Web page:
Objective: To examine associations between levels of pro-ED w

\n\nObjective: To examine associations between levels of pro-ED website usage, disordered eating behaviors, and quality of life.\n\nMethods: We conducted a cross-sectional, Internet-based survey of adult pro-ED website users. Main outcomes were Eating Disorder Examination Questionnaire (EDE-Q) and Eating Disorder Quality of Life (EDQOL) scores.\n\nResults: We included responses from 1291 participants; 1254 (97.13%) participants were female. Participants had an average age of 22.0 years and a mean

body mass index of 22.1 kg/m(2); 24.83% (296/1192) were underweight; 20.89% (249/1192) were overweight or obese. Over 70% of participants had purged, binged, check details or used laxatives to control their weight; only 12.91% (163/1263) were in treatment. Mean EDE-Q scores were above the 90th percentile and

mean EDQOL scores were in the severely impaired range. When compared with moderate and light usage, heavy pro-ED website usage was associated with higher EDE-Q global (4.89 vs 4.56 for medium and 4.0 for light usage, P < .001) and EDQOL total scores (1.64 vs 1.45 for medium and 1.25 for light usage, P < .001), and more extreme weight loss behaviors and harmful post-website usage activities. In a multivariate model, the level of pro-ED website usage remained a significant predictor of EDE-Q scores.\n\nConclusions: Pro-ED website visitors reported many disordered eating behaviors, although few had been treated. Heavy users reported poorer quality of life and more disordered eating behaviors.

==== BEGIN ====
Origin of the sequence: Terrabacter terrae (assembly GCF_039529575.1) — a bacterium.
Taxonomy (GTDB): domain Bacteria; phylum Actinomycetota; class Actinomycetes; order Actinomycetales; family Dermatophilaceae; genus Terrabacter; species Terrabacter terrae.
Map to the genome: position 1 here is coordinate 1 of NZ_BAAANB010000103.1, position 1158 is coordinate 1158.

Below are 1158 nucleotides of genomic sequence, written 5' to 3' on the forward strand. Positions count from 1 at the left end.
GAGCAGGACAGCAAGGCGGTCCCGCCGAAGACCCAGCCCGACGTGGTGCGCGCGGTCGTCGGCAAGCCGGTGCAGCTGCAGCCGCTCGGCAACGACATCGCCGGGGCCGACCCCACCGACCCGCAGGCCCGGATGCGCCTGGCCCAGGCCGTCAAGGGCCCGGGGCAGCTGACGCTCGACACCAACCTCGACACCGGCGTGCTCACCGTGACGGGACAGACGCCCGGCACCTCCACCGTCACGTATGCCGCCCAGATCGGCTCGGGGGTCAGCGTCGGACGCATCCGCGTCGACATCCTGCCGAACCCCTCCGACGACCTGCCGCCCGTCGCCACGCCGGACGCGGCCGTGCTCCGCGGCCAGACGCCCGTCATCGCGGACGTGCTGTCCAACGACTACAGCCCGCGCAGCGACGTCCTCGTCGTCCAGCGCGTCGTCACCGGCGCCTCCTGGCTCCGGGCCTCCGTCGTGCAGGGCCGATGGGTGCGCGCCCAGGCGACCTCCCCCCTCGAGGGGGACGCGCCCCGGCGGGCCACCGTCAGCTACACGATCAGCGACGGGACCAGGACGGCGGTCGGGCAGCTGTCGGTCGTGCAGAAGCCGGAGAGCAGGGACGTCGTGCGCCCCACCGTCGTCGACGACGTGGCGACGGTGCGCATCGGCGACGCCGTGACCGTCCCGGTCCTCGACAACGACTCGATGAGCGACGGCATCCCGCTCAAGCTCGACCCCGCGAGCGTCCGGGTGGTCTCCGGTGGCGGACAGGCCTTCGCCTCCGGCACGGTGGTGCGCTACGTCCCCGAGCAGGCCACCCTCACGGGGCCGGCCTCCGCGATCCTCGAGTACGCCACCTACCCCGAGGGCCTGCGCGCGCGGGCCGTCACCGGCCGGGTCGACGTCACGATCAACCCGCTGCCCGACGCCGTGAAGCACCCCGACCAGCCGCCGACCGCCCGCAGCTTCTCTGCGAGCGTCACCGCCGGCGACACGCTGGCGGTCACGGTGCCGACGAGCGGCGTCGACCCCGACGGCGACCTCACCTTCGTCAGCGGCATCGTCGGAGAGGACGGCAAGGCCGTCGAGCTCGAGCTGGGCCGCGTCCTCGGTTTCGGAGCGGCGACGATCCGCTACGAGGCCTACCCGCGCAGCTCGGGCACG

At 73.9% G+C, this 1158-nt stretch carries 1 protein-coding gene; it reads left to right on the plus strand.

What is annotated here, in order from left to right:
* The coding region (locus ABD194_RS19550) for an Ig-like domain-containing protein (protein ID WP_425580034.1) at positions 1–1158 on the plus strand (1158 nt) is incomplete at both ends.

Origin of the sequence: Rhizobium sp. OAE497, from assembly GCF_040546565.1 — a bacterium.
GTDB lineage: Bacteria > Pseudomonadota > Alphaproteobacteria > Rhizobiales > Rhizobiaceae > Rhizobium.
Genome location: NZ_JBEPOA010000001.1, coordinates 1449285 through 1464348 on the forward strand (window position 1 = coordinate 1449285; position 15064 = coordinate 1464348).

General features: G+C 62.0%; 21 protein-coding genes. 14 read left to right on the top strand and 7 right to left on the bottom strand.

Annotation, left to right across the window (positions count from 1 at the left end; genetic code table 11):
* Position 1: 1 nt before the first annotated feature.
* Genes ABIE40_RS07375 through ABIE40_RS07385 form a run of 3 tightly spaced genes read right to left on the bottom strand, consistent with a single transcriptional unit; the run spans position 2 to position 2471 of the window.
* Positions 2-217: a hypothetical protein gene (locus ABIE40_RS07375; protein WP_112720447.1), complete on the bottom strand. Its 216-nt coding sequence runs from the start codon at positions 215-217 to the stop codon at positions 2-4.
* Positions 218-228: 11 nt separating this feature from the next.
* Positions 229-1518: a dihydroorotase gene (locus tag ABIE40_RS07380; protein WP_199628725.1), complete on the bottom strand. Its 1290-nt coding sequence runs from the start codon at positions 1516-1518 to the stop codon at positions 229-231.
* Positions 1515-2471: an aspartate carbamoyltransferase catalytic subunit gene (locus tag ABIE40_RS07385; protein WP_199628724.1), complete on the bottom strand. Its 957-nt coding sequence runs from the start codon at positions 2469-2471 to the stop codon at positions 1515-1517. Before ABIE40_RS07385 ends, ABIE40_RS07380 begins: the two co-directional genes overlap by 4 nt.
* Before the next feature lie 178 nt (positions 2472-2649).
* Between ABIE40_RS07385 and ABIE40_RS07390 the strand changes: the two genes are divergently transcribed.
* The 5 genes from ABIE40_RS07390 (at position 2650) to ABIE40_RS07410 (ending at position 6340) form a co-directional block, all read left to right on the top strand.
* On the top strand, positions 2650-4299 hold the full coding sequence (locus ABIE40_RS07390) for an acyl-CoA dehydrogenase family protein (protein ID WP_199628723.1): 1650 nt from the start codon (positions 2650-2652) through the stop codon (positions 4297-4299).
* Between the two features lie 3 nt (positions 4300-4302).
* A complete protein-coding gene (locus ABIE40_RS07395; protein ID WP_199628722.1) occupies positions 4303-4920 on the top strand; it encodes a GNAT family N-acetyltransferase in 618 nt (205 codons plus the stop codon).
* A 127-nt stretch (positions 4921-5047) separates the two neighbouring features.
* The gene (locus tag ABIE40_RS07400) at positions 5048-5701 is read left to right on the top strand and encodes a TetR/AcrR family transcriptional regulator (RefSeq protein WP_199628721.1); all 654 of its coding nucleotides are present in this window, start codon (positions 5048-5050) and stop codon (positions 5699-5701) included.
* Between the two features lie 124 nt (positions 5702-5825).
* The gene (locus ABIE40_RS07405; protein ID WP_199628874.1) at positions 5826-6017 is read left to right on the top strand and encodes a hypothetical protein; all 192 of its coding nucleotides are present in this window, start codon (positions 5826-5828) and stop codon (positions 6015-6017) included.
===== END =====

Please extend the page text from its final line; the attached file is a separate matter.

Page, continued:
(J Med Internet LOXO-101 cost Res 2012; 14(5):e148) doi: 10.2196/jmir.2023″
“Natural wetlands are the single largest source of atmospheric methane (CH(4)). Both a changed climate and deposition of anthropogenic nitrogen and sulfur can alter the production and oxidation of CH(4) respectively and thereby also CH(4) Z-IETD-FMK mw exchange. We used a long-term (12 years) factorial field experiment in a boreal oligotrophic mire to evaluate the effects of greenhouse cover and addition of ammonium nitrate and sodium sulfate on the production and oxidation of CH(4) by applying laboratory incubations of samples from five depths in the mire. The rates of CH(4) production were measured without amendments and after the addition of either glucose or sulfate. Twelve years of increased nitrogen deposition has changed the mire from a Sphagnum-dominated plant community to one dominated by sedges and dwarf shrubs. The deposition of nitrogen to the field plots caused increased production of CH(4) in incubations without amendments (34%), and also after amendments with glucose (40%) or sulfate (42%). This indicates increased substrate availability (without amendments) but also a greater abundance of methanogens (glucose amendment). The greenhouse cover caused a decrease in CH(4) production in incubations without amendments (34%), after glucose amendment (20%) and after sulfate amendment (31%).

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